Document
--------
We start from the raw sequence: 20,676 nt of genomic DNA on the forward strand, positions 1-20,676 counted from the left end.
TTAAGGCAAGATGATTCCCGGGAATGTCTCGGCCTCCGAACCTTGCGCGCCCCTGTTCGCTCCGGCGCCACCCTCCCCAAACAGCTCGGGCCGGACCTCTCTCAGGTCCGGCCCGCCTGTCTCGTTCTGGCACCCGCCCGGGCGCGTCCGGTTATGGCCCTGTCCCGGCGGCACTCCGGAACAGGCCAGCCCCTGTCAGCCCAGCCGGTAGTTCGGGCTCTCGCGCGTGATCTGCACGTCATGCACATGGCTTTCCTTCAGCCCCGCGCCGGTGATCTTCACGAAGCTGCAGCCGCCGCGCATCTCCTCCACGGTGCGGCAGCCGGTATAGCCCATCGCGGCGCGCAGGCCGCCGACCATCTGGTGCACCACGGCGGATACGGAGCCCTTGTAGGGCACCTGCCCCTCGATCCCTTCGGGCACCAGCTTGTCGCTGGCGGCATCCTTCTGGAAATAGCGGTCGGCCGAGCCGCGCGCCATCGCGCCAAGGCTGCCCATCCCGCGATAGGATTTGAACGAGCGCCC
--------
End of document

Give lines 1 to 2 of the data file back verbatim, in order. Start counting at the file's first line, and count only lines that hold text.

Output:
We start from the raw sequence: 20,676 nt of genomic DNA on the forward strand, positions 1-20,676 counted from the left end.
TTAAGGCAAGATGATTCCCGGGAATGTCTCGGCCTCCGAACCTTGCGCGCCCCTGTTCGCTCCGGCGCCACCCTCCCCAAACAGCTCGGGCCGGACCTCTCTCAGGTCCGGCCCGCCTGTCTCGTTCTGGCACCCGCCCGGGCGCGTCCGGTTATGGCCCTGTCCCGGCGGCACTCCGGAACAGGCCAGCCCCTGTCAGCCCAGCCGGTAGTTCGGGCTCTCGCGCGTGATCTGCACGTCATGCACATGGCTTTCCTTCAGCCCCGCGCCGGTGATCTTCACGAAGCTGCAGCCGCCGCGCATCTCCTCCACGGTGCGGCAGCCGGTATAGCCCATCGCGGCGCGCAGGCCGCCGACCATCTGGTGCACCACGGCGGATACGGAGCCCTTGTAGGGCACCTGCCCCTCGATCCCTTCGGGCACCAGCTTGTCGCTGGCGGCATCCTTCTGGAAATAGCGGTCGGCCGAGCCGCGCGCCATCGCGCCAAGGCTGCCCATCCCGCGATAGGATTTGAACGAGCGCCC